GRAVITY IS A HARSH MISTRESS

I watch my feet and watch my steps. No more casually trotting down the stairs to pick up the mail … or anything. Mostly, it’s a balance problem. Especially going down. I have a tendency to lurch.

deck stairway steps down

I have fallen on steps. I’ve caught myself before hurtling to the bottom, but in my sense memory, I can feel my bones crunching as I hit the ground. Ouch.

Of all the indignities of getting old, my clumsiness and slowness is the most aggravating. I move like a giant sloth in a rain forest. I have to keep track of where my limbs are lest I knock things over, then have to search for them. Getting down on the floor is easy. Getting up requires knowledge of physics and considerable strategic planning. Until I learn how to use reverse gravity, “up” is a challenge.

Some days are better. If I’m on a smooth, flat surface, I can move reasonably well. Not a picture of grace, but I can do it. On uneven ground — a dirt path or a rough sidewalk — it’s not pretty.

72-bonnie-stairs-scotties-073016_027

It wasn’t that long ago when I could move normally, or mostly normally.I was downright spry back then. Maybe five years ago. It wasn’t that things didn’t hurt, but I could push them out of my mind and move through them. Can’t do that anymore.

So I’m careful. Slow. Watching where I put my feet. Very careful about footwear.

The world is designed for the agile and fleet of foot. I am neither.

CAREFUL | THE DAILY POST

54 thoughts on “GRAVITY IS A HARSH MISTRESS

  1. I recall that a few months after my mother’s stroke, when she was moving again, it had to be flat even surfaces or we had a problem. Going down stairs was a bigger challenge than going up. I always thought that had to do with looking down and the fear of falling forward. I usually went in front so I could catch, but we probably both would have tumbled to the bottom if that had ever happened.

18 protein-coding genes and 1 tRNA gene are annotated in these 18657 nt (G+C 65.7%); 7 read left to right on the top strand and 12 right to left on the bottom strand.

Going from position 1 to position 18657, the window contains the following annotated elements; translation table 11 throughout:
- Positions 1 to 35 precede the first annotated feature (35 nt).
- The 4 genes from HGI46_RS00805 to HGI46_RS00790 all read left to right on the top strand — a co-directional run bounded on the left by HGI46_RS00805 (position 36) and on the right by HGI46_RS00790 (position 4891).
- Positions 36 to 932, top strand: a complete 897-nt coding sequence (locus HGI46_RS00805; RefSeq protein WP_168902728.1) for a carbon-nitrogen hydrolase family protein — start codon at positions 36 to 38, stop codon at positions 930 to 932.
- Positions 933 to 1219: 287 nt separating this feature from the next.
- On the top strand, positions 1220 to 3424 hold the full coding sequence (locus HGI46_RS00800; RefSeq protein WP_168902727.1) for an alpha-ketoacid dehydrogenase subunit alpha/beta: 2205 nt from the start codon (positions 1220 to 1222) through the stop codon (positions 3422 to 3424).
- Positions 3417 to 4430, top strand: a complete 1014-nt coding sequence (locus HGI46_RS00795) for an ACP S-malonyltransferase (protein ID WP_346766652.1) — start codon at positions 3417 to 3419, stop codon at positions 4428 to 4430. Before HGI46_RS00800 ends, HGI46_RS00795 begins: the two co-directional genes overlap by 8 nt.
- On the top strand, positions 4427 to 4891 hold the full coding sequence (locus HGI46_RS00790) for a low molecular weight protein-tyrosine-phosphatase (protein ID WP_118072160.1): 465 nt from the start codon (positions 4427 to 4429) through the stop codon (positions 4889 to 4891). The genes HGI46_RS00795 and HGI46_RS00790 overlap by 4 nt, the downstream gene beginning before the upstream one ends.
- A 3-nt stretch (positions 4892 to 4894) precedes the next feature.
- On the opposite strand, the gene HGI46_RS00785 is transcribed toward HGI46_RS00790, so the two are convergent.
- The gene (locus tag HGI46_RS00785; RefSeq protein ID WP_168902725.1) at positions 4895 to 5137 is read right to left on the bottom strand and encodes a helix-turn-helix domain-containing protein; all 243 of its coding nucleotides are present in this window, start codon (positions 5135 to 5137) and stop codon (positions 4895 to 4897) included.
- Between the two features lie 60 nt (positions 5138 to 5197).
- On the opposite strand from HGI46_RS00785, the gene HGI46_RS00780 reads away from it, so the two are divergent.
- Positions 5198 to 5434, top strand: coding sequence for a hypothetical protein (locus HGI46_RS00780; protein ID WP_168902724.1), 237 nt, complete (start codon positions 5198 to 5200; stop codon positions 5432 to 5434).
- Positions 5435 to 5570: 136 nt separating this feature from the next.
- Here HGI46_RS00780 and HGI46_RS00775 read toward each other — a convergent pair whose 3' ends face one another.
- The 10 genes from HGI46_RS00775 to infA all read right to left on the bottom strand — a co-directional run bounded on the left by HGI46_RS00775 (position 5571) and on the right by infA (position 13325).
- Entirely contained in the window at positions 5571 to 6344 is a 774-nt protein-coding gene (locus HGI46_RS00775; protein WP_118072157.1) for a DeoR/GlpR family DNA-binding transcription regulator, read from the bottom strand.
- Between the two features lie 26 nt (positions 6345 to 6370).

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  2. With me it is completely a balance problem. It has been going for a long while. I remember when we moved into our new offices about 20 years ago when I was a working woman, I only used the lift. My boss found it better, as I was falling all over the place. I then had to hold onto stuff as I walked throught the office, but you do not realise the full impact of the whole thing. I now live on the ground floor, thank goodness, but going to the cellar for the washing machine and the hobby room means use the lift. I am glad we have no stairs inside our appartment and everything is available by lift.

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    • I wish I had a lift. We may have to install one eventually. Even Garry is beginning to struggle with the stairs.

      This stuff really creeps up on you. You don’t notice it much, but then, one day, you realize how much you’ve changed your life to accommodate various physical limitations.